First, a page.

"Binary Coded Decimal", also called a packet decimal, is a method for representing decimal numbers (integers) where each digit is represented by 4 bits that are called a nibble.

Binary digits are represented by 0 and 1. 0 means "off" and 1 means "on". Each binary digit is called a bit. Four bits together are called a nibble and a nibble is used to represent each decimal digit (0 through 9). BCD has been in use since the first UNIVAC computer. The first binary number system was documented by Gottfried Leibniz in the 17th century. In 1854 mathematician George Boole came up with a system of logic that is known today as Boolean Algebra (based on two elements 0's and 1's).

The following is an example of decimal digits and how they are represented as binary decimal digits:

Decimal BCD
0 0000
1 0001
2 0010
3 0011
4 0100
5 0101
6 0110
7 0111
8 1000
9 1001
Using the above chart, you could write the number 874 as 1000 0111 0100 in BCD. The advantage that Binary Coded Decimal (BCD) has over Binary is that there is no limit to number size. For every decimal number added, you add 4-bits or one nibble. Binary numbers are limited to the largest number that can be represented by 8, 16, 32 and 64 bits. It is easier to convert decimal numbers to and from BCD than Binary. BCD is usually converted to Binary for arithmetic processing since computers only process 0's and 1's. However, hardware can be built to operate directly with BCD. BCD is common in electronic systems where numeric value is displayed. This is done in systems that consist of digital logic and do not contain a microprocessor.

Computer processing requires a minimum of 1 byte (8 bits) therefore, the left portion of each BCD number is wasted storage. Because storage is valuable, storage can be saved by using packed BCD numbers. With packed BCD numbers (e.g. 2 bytes are use to store 3484 instead of 4 bytes) the left byte will consist of 00110100 (34) the right byte will consist of 10000100 (84).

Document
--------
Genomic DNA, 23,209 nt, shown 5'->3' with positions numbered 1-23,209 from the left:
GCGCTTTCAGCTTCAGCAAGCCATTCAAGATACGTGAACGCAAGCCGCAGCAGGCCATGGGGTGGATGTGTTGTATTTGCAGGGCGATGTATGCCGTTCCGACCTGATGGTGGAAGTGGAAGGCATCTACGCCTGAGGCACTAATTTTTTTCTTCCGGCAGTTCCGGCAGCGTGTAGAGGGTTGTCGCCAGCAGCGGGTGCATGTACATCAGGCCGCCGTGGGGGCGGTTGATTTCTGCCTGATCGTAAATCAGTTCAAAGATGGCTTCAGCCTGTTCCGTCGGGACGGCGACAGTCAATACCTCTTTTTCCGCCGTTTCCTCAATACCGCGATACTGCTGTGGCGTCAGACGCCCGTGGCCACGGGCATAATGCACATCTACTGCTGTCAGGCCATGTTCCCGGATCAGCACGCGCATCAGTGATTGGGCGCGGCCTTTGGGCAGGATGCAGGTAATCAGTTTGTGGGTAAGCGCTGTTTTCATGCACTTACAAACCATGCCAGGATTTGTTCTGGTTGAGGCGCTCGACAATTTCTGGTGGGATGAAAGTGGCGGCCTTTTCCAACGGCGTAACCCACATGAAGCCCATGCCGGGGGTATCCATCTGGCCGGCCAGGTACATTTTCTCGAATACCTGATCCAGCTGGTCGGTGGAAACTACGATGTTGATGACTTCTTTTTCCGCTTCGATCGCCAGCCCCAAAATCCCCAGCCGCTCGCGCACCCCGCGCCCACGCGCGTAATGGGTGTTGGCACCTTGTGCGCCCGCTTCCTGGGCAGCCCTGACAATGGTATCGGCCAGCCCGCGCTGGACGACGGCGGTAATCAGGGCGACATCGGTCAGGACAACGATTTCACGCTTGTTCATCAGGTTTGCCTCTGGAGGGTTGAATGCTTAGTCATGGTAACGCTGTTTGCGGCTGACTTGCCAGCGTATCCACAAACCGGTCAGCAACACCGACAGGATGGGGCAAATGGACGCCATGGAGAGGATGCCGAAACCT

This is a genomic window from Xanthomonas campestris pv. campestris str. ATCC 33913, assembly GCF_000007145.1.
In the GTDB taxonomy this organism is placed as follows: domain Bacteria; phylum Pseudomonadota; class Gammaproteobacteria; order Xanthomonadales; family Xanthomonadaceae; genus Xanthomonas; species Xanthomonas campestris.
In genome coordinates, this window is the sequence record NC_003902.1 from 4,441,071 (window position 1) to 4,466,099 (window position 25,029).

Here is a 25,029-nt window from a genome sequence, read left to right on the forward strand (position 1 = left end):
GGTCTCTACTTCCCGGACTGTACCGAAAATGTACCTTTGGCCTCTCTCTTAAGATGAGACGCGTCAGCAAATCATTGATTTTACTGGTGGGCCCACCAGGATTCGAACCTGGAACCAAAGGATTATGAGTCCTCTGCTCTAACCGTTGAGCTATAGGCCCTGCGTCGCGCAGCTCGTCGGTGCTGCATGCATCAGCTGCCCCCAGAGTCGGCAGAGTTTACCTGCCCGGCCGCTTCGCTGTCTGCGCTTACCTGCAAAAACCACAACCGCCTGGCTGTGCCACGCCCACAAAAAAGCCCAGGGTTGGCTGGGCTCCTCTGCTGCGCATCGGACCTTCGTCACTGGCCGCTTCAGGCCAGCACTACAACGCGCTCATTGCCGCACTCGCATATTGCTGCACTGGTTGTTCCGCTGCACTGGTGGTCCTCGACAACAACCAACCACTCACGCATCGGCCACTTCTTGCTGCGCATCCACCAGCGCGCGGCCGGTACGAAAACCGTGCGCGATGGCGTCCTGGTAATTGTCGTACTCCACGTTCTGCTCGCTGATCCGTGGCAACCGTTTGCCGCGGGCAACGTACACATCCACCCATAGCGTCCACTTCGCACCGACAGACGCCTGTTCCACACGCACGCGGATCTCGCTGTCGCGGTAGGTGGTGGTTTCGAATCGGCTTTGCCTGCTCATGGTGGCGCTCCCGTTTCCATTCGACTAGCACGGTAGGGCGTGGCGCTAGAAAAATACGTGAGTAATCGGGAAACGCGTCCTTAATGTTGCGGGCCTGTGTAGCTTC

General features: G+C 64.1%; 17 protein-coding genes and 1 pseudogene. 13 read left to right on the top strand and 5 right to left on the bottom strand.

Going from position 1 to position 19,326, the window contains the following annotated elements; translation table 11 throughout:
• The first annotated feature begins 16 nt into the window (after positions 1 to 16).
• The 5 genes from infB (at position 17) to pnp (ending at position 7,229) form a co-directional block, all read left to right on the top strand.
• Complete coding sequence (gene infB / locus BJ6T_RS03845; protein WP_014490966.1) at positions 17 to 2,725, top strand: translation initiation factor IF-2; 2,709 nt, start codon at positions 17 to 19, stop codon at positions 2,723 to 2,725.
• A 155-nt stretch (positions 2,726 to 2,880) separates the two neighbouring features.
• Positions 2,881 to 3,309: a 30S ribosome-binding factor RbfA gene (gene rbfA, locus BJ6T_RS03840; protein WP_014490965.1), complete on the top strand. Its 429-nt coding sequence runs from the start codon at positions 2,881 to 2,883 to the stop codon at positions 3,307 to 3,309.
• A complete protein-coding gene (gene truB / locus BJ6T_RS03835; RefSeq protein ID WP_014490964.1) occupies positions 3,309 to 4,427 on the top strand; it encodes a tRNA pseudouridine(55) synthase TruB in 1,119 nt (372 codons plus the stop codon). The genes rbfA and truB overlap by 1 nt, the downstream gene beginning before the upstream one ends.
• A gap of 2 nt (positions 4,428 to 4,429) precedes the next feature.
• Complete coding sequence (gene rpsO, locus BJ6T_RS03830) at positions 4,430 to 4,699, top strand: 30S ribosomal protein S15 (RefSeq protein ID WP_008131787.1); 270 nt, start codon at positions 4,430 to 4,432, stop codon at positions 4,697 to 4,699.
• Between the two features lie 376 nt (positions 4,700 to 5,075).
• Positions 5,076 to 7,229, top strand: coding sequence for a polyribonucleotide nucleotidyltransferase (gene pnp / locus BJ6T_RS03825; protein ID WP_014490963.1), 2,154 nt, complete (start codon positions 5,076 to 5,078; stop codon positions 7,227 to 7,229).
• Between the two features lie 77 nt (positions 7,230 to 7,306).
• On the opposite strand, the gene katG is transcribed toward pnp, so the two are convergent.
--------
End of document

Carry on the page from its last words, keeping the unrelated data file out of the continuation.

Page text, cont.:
Other Related Definitions for BCD

"A number representation where a number is expressed as a sequence of decimal digits and then each decimal digit is encoded as a four-bit binary number (a {nibble}). E.g. decimal 92 would be encoded as the eight-bit sequence 1001 0010. In some cases, the right-most nibble contains the sign (positive or negative). It is easier to convert decimal numbers to and from BCD than binary and, though BCD is often converted to binary for arithmetic processing, it is possible to build {hardware} that operates directly on BCD. Do calculators use BCD?" [Provided By Denis Howe (2001-01-27)]

"Harsh Environments Not A Problem With Absolute Encoders... "The DSM936 absolute encoders can handle a variety of severe electrical and physical environments. They convert any shaft input to binary coded decimal (BCD) or binary information corresponding directly to the shaft angle with an accuracy of 1 point in 1000. Also, they consist of a 1.1-in. diameter transducer and pc-mounting module measuring 2.6 by 3.1 by 6 in. The zero point can... binary. Basic update rate is 2.5 ms. Power is 15 V dc at 25 mA and 5 V at 300 mA. " [Roger Allan Feb 16, 2004]

"Analog-To-Digital Converters... The digital value appears on the converter's output as a binary or binary coded decimal (BCD). The value is obtained by dividing the sampled analog input voltage." [ David G. Morrison Oct 13, 2003 ]

"Easily Convert Decimal Numbers To Their Binary And BCD Formats ... Here's a C/C++ program that converts decimal numbers ranging from 0 to 99,999 to binary and BCD formats. ... When decimal numbers are within the range of 0 to 9, their binary and BCD representations are identical, requiring only four bits (0000 to 1001). ... If we treat the BCD representation as a straight binary number and compare it to the actual binary representation of the decimal value, we note that there's a decimal difference of 6 between the two numbers. ... The actual decimal number varies between 10 and 19, ..." [Edmond Vinarub Oct 18, 2004]

"Why is BCD of interest? Isn't all data stored as binary floating-point? Well, actually, no, it's not. As fate would have it, more of the world's data is stored in BCD, or one of its more efficient cousins such as Chen-Ho encoding, than in any other form. Apart from anything else, this is because most financial data has to be represented this way by law. (Financial institutions often need to perform calculations involving tenths of dollars or tenths of cents, but the binary equivalent of 1/10, for example, is a repeating pattern of 1s and 0s that degrades accuracy over the course of multiple operations.)" [Clive (Max) Maxfield- September 7, 2005]

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